“The system (fuel subsidy) will not work because there is so much room for abuse. Wherever you go outside Lagos and Abuja, fuel is hardly sold for N97 per litre. Civil society organisations are not speaking against this. They only attack the government. Government cannot be at all filling stations,” Minister of Information, Mr. Labaran Maku, said in Abuja.
The declaration came barely hours after media reports of a suit in which a chieftain of the Peoples Democratic Party in Anambra State, Chief Stanley Okeke, is asking a Federal High Court to compel President Goodluck to totally withdraw subsidy on fuel.
Reacting to the Okeke suit, key figures in the civil society on Sunday, as reported by The PUNCH on Monday, described the court action as dubious and diversionary.
The government in January 2012 had a tough time repelling mass unrest coordinated by civil groups in protest against the wholesale removal of subsidy and the consequent jump in the per litre pump price of petrol from N65 to N141.
The government, following a two-week paralysis of the system, later retreated and fixed the price at N97 under a regime of partial subsidy removal.
But Maku, who spoke while briefing the media on the achievements of the Federal Government for 2012, said petrol could hardly be bought at the control price of N97 per litre outside Lagos and the Federal Capital Territory.
The minister said civil society organisations needed to rise up against exploitation by dealers in petroleum products, arguing that the government could not be at every filling station across the country. He said the people needed to ask questions on why they cannot buy fuel at the control price.
Despite the abuses in the system, Maku said the government would retain the subsidy regime because that was what the people wanted.
He said, “Government has paid subsidy for every litre of fuel sold in this country but dealers are selling above the regulated price. We have not deregulated fuel pump prices. For every price above N97 per litre, Nigerians are paying twice.
“People are profiteering from the system and it is wrong. Nigerians should have mercy on Nigerians. We are retaining the subsidy because that is what people want now.”
Okeke in his suit is asking the court to stop Jonathan from further payment of subsidy because the process is fraught with abuses.
The only way to stop abuse of the fuel subsidy scheme is the removal of the policy by the Federal Government, according to the plaintiff in a 27-paragraph affidavit deposed in support of the suit.
But while the spokesman for the Save Nigeria Group, Yinka Odumakin, said the suit was a grand plot to deceive Nigerians, human rights activist and Senior Advocate of Nigeria, Mr. Femi Falana, vowed that civil society organisations would oppose Okeke and what the suit represented “vehemently”.
A political activist and elder statesman, Dr. Tunji Braithwaite, also described the suit as a “dubious diversion.”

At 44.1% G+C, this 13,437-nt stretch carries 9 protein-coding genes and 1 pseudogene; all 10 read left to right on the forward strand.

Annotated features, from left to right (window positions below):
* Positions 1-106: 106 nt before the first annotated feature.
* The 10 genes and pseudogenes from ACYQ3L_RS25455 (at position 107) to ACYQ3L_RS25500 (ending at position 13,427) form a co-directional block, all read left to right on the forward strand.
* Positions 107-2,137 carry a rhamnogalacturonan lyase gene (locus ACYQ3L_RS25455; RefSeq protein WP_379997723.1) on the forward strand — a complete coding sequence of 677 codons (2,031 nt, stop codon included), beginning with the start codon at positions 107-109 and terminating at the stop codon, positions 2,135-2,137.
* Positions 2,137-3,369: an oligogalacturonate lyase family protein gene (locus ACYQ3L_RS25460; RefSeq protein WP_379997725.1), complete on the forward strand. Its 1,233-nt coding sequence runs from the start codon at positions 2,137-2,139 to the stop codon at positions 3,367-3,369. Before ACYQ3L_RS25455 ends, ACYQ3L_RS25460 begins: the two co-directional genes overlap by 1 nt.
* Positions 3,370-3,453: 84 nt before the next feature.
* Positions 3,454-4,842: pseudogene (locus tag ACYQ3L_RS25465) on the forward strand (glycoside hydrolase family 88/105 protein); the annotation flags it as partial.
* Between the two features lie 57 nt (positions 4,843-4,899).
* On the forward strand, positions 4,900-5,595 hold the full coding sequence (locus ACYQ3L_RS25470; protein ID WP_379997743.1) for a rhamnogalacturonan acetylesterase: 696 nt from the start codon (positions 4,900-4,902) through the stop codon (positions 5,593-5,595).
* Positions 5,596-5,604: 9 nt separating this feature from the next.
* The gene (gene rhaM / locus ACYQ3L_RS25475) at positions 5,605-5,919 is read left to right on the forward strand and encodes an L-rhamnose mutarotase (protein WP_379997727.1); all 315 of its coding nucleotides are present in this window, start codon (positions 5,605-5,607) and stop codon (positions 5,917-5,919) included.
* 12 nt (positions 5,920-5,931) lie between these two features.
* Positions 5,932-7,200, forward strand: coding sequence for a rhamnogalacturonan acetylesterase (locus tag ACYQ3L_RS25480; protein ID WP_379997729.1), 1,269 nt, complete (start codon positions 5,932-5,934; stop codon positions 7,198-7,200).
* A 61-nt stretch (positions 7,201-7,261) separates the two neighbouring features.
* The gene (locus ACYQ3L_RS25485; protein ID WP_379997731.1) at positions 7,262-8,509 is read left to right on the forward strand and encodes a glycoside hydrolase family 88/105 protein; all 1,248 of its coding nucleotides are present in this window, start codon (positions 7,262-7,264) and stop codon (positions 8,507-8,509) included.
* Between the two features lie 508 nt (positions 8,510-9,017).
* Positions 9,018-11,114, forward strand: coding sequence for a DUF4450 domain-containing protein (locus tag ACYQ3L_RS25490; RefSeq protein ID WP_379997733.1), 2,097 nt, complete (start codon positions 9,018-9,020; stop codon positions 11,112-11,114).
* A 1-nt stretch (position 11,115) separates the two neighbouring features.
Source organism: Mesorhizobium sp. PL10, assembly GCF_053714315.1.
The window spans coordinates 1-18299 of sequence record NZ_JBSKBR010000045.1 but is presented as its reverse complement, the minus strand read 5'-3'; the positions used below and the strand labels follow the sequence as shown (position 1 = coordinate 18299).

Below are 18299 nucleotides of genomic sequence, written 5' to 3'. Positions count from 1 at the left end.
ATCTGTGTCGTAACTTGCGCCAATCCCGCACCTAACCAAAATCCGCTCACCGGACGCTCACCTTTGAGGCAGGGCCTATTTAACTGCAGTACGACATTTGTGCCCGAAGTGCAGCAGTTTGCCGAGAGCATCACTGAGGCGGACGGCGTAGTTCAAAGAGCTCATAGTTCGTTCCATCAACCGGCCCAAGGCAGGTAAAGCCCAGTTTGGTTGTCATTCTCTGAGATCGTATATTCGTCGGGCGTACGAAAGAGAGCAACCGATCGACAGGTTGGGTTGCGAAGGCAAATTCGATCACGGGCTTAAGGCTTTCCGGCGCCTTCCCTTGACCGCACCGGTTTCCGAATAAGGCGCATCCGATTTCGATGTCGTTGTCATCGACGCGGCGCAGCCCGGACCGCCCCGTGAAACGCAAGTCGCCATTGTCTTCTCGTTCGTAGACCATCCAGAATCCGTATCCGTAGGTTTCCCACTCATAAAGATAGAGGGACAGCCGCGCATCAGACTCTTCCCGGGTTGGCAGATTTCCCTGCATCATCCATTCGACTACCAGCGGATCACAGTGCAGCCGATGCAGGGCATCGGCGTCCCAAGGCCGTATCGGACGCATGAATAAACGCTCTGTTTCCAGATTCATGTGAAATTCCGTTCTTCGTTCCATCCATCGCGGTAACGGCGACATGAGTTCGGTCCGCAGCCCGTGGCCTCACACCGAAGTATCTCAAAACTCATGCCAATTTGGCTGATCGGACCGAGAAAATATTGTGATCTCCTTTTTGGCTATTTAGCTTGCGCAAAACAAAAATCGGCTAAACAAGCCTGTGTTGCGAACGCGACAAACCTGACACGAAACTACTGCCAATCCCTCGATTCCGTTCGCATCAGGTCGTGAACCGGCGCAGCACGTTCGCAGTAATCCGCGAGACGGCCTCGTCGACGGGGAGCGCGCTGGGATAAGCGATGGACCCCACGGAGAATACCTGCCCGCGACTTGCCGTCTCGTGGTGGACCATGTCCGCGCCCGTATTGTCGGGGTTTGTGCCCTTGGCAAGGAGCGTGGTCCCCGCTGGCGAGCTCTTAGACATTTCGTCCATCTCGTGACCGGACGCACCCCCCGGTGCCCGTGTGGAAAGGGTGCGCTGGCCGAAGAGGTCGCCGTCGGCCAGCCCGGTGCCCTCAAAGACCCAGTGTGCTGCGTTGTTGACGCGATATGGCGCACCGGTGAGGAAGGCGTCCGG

Meanwhile, the Nigeria Labour Congress in its review of the state of the nation in 2012 said the year was “a year of unparalleled impunity” and that fuel subsidy thieves must go to jail.
The NLC, in a New Year message by its National President, Abdulwahed Omar, said the country was characterised by incessant job losses and unemployment, insecurity and corruption. It said that massive poverty in the country failed to tally with the growth rate claimed by the Federal Government.
Omar said, “Government will be unfair to the Nigerian people if it fails to expeditiously prosecute those who have stolen so much, and caused so much trauma and death to the people.
“We hold the view that no one is above the law in any decent society and if our government is committed to the enthronement of good governance and a corrupt-free society, they must get the named beneficiaries of the oil subsidy scam to not only refund all the money they have stolen, but also serve appropriate jail terms.”
The NLC said that revelations at various probes into the downstream sector of the oil industry showed unprecedented and horrendous corruption.
According to the union, the probes revealed “the rabid obsession of the ruling class to make the economy dependent on imported petroleum products was for the purpose of enriching themselves to the detriment of the Nigerian people.”
The NLC commended what it described as the heroic protests of workers and the Nigerian people against fuel subsidy.
It also commended members of National Assembly, particularly the House of Representatives for their positive interventions.
The union lamented the high rate of poverty in the country, adding that increasing number of families had become impoverished.
The NLC said, “Given the disturbing trend in the economy and governance in the past year, which was characterised by incessant job losses and unemployment, insecurity, and corruption, as well as unparalleled impunity, the sustenance of good governance would require re-srategising and more commitment to a peoples-focused and oriented policy thrust in the interest of the Nigerian poor.”